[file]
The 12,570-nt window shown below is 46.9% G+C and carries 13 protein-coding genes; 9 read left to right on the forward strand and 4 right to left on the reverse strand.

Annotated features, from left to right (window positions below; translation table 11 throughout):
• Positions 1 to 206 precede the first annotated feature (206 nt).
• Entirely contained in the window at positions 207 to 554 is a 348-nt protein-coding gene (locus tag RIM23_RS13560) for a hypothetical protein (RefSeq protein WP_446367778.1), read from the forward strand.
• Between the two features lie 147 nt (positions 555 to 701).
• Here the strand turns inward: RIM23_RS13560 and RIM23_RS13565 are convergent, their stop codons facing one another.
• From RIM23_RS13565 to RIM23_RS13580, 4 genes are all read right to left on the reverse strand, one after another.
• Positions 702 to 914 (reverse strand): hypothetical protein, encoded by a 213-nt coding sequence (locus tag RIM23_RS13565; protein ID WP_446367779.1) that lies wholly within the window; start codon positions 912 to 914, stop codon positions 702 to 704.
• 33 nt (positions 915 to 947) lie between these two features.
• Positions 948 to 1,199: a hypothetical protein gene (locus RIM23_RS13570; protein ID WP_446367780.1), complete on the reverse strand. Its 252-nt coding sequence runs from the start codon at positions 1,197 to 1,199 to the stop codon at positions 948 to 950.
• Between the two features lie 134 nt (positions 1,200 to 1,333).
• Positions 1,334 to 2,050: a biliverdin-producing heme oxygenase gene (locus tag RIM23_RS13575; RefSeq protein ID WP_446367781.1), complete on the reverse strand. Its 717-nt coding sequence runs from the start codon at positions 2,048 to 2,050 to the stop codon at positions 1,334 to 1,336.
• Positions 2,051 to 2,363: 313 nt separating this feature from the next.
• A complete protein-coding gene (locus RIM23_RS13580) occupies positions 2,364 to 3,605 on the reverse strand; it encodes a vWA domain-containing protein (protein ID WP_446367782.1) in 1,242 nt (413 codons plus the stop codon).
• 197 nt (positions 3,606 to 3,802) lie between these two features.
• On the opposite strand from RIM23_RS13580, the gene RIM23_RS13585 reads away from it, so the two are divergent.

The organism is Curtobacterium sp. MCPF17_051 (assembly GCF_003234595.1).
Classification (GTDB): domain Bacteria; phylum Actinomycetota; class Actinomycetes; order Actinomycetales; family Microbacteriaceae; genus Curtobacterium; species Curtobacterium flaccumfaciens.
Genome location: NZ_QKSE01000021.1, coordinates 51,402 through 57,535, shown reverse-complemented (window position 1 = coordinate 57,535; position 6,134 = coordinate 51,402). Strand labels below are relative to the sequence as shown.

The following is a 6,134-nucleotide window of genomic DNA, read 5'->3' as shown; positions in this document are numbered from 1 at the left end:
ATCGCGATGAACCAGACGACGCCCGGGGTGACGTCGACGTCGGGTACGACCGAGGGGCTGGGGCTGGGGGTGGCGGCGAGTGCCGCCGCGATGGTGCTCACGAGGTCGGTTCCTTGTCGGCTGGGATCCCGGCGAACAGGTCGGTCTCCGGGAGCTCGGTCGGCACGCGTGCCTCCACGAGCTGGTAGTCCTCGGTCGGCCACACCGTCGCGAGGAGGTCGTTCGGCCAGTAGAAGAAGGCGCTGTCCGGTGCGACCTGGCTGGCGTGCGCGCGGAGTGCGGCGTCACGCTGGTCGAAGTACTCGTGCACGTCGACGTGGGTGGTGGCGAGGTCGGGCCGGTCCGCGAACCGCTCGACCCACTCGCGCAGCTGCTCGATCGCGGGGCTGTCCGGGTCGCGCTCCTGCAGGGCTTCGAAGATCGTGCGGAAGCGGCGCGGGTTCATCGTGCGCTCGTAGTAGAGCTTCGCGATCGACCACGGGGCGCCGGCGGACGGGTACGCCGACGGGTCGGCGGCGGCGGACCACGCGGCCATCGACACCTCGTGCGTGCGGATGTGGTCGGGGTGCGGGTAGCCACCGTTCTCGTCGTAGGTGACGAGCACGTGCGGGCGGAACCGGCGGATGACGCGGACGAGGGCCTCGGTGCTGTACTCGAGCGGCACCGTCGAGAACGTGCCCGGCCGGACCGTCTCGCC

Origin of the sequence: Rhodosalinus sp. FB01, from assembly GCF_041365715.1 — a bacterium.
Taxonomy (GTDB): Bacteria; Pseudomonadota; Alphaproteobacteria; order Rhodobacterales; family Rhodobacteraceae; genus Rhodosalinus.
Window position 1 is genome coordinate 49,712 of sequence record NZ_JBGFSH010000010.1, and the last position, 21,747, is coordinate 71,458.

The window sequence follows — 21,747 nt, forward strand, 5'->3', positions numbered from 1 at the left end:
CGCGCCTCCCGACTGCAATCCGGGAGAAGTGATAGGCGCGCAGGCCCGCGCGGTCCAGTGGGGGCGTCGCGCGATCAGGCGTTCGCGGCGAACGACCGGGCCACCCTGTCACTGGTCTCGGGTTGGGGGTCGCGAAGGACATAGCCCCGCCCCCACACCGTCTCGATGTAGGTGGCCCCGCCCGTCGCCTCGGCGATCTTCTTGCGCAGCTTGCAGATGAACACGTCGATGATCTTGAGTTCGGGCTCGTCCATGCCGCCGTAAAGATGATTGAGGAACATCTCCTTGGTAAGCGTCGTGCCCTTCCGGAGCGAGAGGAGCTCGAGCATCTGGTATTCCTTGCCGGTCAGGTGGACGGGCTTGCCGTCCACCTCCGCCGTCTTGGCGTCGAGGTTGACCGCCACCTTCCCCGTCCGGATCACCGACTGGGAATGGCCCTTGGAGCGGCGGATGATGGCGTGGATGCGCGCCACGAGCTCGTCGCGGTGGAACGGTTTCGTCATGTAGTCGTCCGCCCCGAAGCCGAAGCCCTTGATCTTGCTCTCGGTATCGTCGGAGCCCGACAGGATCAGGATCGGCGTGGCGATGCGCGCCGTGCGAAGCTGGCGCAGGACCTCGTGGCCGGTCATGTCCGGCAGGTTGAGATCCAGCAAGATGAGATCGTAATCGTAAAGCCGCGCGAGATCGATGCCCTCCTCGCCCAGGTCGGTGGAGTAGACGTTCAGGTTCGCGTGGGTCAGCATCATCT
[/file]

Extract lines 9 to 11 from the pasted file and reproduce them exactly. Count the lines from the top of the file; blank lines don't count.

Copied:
• 33 nt (positions 915 to 947) lie between these two features.
• Positions 948 to 1,199: a hypothetical protein gene (locus RIM23_RS13570; protein ID WP_446367780.1), complete on the reverse strand. Its 252-nt coding sequence runs from the start codon at positions 1,197 to 1,199 to the stop codon at positions 948 to 950.
• Between the two features lie 134 nt (positions 1,200 to 1,333).